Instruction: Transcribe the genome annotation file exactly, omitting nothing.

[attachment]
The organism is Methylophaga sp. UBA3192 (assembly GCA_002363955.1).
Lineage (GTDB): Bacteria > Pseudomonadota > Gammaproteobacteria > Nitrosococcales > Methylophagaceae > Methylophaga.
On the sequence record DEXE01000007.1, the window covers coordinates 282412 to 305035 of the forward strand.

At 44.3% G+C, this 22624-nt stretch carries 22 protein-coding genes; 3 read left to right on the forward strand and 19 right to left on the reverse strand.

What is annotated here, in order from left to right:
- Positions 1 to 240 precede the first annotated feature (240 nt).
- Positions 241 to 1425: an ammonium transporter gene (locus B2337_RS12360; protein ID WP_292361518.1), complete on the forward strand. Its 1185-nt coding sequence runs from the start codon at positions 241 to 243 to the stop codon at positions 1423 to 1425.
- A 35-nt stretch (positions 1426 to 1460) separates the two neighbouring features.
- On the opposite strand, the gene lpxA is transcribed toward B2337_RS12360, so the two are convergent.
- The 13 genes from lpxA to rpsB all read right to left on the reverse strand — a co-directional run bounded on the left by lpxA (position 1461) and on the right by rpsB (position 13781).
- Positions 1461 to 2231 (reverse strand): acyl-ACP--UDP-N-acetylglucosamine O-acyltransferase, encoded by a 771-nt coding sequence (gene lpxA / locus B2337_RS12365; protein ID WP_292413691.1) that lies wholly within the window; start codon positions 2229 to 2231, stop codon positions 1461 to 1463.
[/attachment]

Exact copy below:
The organism is Methylophaga sp. UBA3192 (assembly GCA_002363955.1).
Lineage (GTDB): Bacteria > Pseudomonadota > Gammaproteobacteria > Nitrosococcales > Methylophagaceae > Methylophaga.
On the sequence record DEXE01000007.1, the window covers coordinates 282412 to 305035 of the forward strand.

At 44.3% G+C, this 22624-nt stretch carries 22 protein-coding genes; 3 read left to right on the forward strand and 19 right to left on the reverse strand.

What is annotated here, in order from left to right:
- Positions 1 to 240 precede the first annotated feature (240 nt).
- Positions 241 to 1425: an ammonium transporter gene (locus B2337_RS12360; protein ID WP_292361518.1), complete on the forward strand. Its 1185-nt coding sequence runs from the start codon at positions 241 to 243 to the stop codon at positions 1423 to 1425.
- A 35-nt stretch (positions 1426 to 1460) separates the two neighbouring features.
- On the opposite strand, the gene lpxA is transcribed toward B2337_RS12360, so the two are convergent.
- The 13 genes from lpxA to rpsB all read right to left on the reverse strand — a co-directional run bounded on the left by lpxA (position 1461) and on the right by rpsB (position 13781).
- Positions 1461 to 2231 (reverse strand): acyl-ACP--UDP-N-acetylglucosamine O-acyltransferase, encoded by a 771-nt coding sequence (gene lpxA / locus B2337_RS12365; protein ID WP_292413691.1) that lies wholly within the window; start codon positions 2229 to 2231, stop codon positions 1461 to 1463.